He counted lorries. He spotted his favourite logos on said lorries (on the return journey, Kimberly Clark of all brand names could be added to his ‘wow’ list: a legacy of all his public toilet trips whilst out and about). He named transport types (including car transporters, coaches and caravans) and pointed out VWs, Fords and Citroens. He even enjoyed the miles of slow-moving roadworks (where he learnt to distinguish JCB and CAT diggers, rollers and bulldozers).  He was in heaven when, on a services advertisement board he spotted M&S, Costa, Starbucks or McDonalds logos; if he spied the buildings themselves it was as though he awarded himself extra bonus points: his grin said it all.

"MY turn to drive!"
“MY turn to drive!”

We were kept entertained with his unique two year-old perception of the world: “Look! Sliding doors!” (he’d noticed how the sun visors on the C4 can be moved far back to reveal a sort of semi-sunroof). He had us in stitches with his application of ‘new’ vocabulary: “Have we arrived yet, Daddy?” and melted our heart when he spent a good twenty minutes at one point trying to make Pipsqueak laugh when she started grumbling, finishing with “I love you.”

Between chatterbox moments, The Boy could be found reading his magazine in such a grown-up way (holding it like a commuter might on a train journey) or listening avidly to our music and asking about the track name and artist. (“Jack Johnson is a little bit similar to Bob Marley, Daddy.”) It is sometimes really hard to believe that he is only two years old!

All in all, would we contemplate such a journey again? Yes definitely. On the way home, totally exhausted from all the excitement and exertion and an almost complete absence of naps throughout our trip, The Boy even slept in the car for over an hour.

I could get used to this!
I could get used to this!

Next time, though, I quite fancy the South of France for its weather!

“I LIKE the number 10!”

…And other things that rock my boy’s world

How I wish I could get inside the mind of my toddler sometimes!  Yes, toddlerdom is clearly tough at times but the simple pleasures he finds in everyday life are both fascinating and spirit-raising.  I feel so lucky that he so vociferously shares these pleasures multiple times an hour (in between more negative trains of thought, naturally!).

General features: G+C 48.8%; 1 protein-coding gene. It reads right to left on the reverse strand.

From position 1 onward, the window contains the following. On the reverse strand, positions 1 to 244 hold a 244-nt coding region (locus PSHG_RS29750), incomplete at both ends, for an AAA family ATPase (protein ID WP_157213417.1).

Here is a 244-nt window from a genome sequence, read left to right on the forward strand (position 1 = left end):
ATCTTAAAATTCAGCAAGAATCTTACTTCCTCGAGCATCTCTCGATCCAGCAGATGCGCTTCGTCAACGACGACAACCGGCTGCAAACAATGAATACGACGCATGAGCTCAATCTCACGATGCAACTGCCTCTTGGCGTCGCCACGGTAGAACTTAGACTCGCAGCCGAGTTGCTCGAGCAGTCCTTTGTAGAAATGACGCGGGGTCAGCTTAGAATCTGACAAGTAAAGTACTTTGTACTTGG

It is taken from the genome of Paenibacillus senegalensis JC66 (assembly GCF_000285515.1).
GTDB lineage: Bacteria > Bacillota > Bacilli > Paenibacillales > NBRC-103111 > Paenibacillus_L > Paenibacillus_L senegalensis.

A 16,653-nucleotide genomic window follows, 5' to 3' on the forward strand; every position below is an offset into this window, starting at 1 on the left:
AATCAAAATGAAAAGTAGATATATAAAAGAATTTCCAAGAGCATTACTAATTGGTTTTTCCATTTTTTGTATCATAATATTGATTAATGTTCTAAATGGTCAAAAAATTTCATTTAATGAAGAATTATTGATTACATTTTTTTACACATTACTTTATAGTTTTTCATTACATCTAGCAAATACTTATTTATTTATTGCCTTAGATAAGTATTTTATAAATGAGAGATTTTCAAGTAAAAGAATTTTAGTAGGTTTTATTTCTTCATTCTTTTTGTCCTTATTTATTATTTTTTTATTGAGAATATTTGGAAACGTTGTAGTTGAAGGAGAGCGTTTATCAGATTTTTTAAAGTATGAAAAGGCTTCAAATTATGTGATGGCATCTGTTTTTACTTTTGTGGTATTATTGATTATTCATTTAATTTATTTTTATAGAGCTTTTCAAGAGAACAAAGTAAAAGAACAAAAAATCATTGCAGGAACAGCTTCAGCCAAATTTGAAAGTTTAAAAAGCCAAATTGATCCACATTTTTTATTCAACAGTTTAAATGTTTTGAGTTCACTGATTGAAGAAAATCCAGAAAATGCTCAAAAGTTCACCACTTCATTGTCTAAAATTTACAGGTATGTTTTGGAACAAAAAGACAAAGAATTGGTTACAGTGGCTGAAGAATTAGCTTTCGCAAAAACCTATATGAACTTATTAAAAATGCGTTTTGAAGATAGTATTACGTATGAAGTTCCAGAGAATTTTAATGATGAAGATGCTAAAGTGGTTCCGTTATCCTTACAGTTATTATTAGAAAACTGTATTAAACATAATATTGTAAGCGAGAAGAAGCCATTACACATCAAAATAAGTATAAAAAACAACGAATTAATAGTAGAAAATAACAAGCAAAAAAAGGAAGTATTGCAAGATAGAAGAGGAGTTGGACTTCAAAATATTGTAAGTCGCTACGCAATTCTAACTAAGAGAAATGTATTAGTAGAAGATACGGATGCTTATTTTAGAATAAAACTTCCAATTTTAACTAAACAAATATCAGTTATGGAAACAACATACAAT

Time for a list; this time a chart countdown:

Top 10
Things that Rock my Boy’s World

#10:  His sister (“I love youuuu”).
Just creeping into the charts, Pipsqueak has waited 6 looong months to gain a space in her big brother’s affections. It has taken much charming on her part; smiling, cooing, reaching out to him and staring at him endearingly whenever he is within eye-shot.

Finally, he now tells her he loves her, tells us he likes her, shows and teaches her things and has even been known on occasion to hold her hand, stroke her hair or kiss her goodnight. We have yet to convince him to actually cuddle her or hold her for ‘that’ frame-worthy photograph, however.

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#9:  Shapes
With the purchase of Usborne’s ‘Lift-the-Flap Shapes’ book a couple of weeks ago, a new shapes obsession was born. He points out shapes to his keyworker at preschool, and to us around the home and out and about.

When we visited Milestones Museum in Basingstoke, he noted on arrival that the building was a ‘semi-circle’. That’s my boy! (This is a lesson starter that I have used when teaching 7 year-olds!)

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Much to our amusement, at the start of our recent potty training mission, he would do a little wee, stand up and declare “That one’s an oval, Mummy.”  Whatever floats your boat, E!

#8:  The Zoo
The Boy likes animals. I like that he likes animals. Maybe one day he could become a vet and earn bucket-loads of money whilst saving the lives of our furry friends.